Guardcon has a robust knock-for-knock regime which includes third party claims, unless those third party claims are caused by negligence. The minimum insurance required to meet these potential liabilities is US$5 million. The MPSC gives no guarantees about protecting the vessel from attack or hijack, and it was not the intention to shift the traditional marine insurances that a ship has onto the liability underwriters who may be ill-equipped to meet those liabilities. One area of concern was over the costs of deviating to disembark a sick or injured armed guard. Guardcon provides that the costs of the deviation will be for the ship-owner (which is usually a P & I risk). However, the MPSC takes responsibility for the disembarkation and subsequent repatriation, either under an employers’ liability cover or under the individual’s personal accident cover, both of which are required under Guardcon. Generally, the parties will bear responsibility for the injury to their own personnel and for the damage and loss to their own equipment, the exception being where loss arises from the negligent or accidental discharge of a weapon by the armed guard.
Clause 18 – delay
The contract recognises that moving weapons in and out of ports or from floating armouries (which have become more common) is not an exact science and that delays can happen through no real fault of the operators. There is a no fault period of 24 hours to reflect this but, at that point, the owner has a right to cancel the contract. This he would normally no doubt do if there was an alternative to hand.
There is now general acceptance of the use of armed guards across the industry although for some flagged states they are still not permitted. There is widespread agreement that armed guards are not a substitute for the hardening required under BMP and, certainly in the UK, they remain allowed on UK ships only in the High Risk Areas off Somalia in the Indian Ocean. As the situation deteriorates in the Gulf of Guinea, it would no doubt be a real concern if there was a call for armed guards there as well. Guardcon is an important and real step forward in terms of regulation and ensuring that the use of guards, whether armed or not, takes place within a regime based on clear principles and obligations.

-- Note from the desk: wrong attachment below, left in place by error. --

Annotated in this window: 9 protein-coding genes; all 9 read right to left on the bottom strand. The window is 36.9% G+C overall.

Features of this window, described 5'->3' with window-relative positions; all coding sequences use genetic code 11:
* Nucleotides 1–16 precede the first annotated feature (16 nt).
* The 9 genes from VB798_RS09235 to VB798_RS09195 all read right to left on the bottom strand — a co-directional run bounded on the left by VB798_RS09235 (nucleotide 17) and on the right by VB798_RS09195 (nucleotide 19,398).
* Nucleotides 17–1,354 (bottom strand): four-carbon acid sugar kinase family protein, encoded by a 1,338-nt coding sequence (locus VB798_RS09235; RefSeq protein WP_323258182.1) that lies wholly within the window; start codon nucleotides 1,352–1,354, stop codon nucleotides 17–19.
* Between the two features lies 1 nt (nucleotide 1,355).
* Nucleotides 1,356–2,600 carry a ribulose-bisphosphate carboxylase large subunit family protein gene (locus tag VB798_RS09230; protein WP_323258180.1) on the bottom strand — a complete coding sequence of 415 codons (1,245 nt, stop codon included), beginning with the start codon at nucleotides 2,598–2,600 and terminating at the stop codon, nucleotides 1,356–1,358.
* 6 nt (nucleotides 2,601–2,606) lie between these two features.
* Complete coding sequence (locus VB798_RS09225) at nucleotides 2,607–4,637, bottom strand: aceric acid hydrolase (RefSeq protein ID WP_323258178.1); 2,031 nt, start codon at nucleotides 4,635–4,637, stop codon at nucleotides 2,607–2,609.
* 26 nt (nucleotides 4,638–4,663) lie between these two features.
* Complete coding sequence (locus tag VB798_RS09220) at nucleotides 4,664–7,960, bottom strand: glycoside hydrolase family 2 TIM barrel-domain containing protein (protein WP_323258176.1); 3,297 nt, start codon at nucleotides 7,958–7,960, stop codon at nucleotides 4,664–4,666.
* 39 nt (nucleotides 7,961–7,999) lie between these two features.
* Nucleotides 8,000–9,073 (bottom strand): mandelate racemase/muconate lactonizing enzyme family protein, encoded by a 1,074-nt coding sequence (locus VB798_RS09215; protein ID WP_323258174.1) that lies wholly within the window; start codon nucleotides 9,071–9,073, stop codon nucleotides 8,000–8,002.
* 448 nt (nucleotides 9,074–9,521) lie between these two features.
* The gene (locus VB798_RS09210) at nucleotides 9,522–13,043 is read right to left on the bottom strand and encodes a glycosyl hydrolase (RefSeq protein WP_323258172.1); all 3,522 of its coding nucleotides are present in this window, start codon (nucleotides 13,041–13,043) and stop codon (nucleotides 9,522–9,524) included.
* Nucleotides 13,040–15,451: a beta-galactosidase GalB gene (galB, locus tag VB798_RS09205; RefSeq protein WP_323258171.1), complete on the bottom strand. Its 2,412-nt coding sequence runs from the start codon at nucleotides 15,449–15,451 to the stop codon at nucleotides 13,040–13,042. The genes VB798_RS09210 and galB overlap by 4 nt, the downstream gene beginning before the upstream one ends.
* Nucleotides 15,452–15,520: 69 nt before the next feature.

There is still much to do. Floating armouries are being provided on an ad hoc basis with no formal system of approval. At the moment, the OGTCLs being issued do not allow for their use and it remains to be seen how they will be regulated.
Further, there is still a degree of uncertainty as to the regulation and formalities required for bringing weapons into ports in High Risk Areas. There are significant differences in what is required with the risk of delays and even arrests if owners inadvertently fall foul of local law.
Overall, it will be interesting to see the uptake of Guardcon. It is believed that the contract is fair and balanced and it is intended that it should become the contract of choice in the coming months.